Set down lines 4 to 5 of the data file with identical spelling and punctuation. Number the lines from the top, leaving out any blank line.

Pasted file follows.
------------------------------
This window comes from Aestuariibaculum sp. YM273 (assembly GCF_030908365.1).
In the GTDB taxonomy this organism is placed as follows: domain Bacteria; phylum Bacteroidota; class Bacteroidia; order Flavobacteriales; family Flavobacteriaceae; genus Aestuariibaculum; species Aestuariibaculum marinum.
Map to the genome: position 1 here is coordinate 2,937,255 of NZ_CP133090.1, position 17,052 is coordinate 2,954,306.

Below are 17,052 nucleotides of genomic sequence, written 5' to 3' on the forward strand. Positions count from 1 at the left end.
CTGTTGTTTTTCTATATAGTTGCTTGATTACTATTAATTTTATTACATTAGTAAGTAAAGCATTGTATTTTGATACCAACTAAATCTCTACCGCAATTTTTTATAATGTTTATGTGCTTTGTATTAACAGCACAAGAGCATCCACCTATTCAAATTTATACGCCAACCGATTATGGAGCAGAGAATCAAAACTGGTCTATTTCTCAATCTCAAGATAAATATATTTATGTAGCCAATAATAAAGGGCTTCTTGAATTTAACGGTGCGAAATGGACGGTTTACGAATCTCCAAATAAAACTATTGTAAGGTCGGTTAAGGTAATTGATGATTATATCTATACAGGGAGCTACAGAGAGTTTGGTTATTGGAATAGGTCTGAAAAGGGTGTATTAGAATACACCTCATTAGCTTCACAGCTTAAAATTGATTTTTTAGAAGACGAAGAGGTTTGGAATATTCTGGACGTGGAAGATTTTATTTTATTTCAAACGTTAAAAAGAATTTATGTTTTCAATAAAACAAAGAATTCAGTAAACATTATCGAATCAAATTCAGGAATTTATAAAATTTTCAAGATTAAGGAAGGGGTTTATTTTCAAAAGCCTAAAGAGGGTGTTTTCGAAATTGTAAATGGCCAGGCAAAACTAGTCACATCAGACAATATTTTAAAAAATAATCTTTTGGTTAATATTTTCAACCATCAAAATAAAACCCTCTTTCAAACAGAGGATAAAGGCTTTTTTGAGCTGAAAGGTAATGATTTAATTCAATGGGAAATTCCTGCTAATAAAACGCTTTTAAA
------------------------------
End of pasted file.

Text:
Below are 17,052 nucleotides of genomic sequence, written 5' to 3' on the forward strand. Positions count from 1 at the left end.
CTGTTGTTTTTCTATATAGTTGCTTGATTACTATTAATTTTATTACATTAGTAAGTAAAGCATTGTATTTTGATACCAACTAAATCTCTACCGCAATTTTTTATAATGTTTATGTGCTTTGTATTAACAGCACAAGAGCATCCACCTATTCAAATTTATACGCCAACCGATTATGGAGCAGAGAATCAAAACTGGTCTATTTCTCAATCTCAAGATAAATATATTTATGTAGCCAATAATAAAGGGCTTCTTGAATTTAACGGTGCGAAATGGACGGTTTACGAATCTCCAAATAAAACTATTGTAAGGTCGGTTAAGGTAATTGATGATTATATCTATACAGGGAGCTACAGAGAGTTTGGTTATTGGAATAGGTCTGAAAAGGGTGTATTAGAATACACCTCATTAGCTTCACAGCTTAAAATTGATTTTTTAGAAGACGAAGAGGTTTGGAATATTCTGGACGTGGAAGATTTTATTTTATTTCAAACGTTAAAAAGAATTTATGTTTTCAATAAAACAAAGAATTCAGTAAACATTATCGAATCAAATTCAGGAATTTATAAAATTTTCAAGATTAAGGAAGGGGTTTATTTTCAAAAGCCTAAAGAGGGTGTTTTCGAAATTGTAAATGGCCAGGCAAAACTAGTCACATCAGACAATATTTTAAAAAATAATCTTTTGGTTAATATTTTCAACCATCAAAATAAAACCCTCTTTCAAACAGAGGATAAAGGCTTTTTTGAGCTGAAAGGTAATGATTTAATTCAATGGGAAATTCCTGCTAATAAAACGCTTTTAAA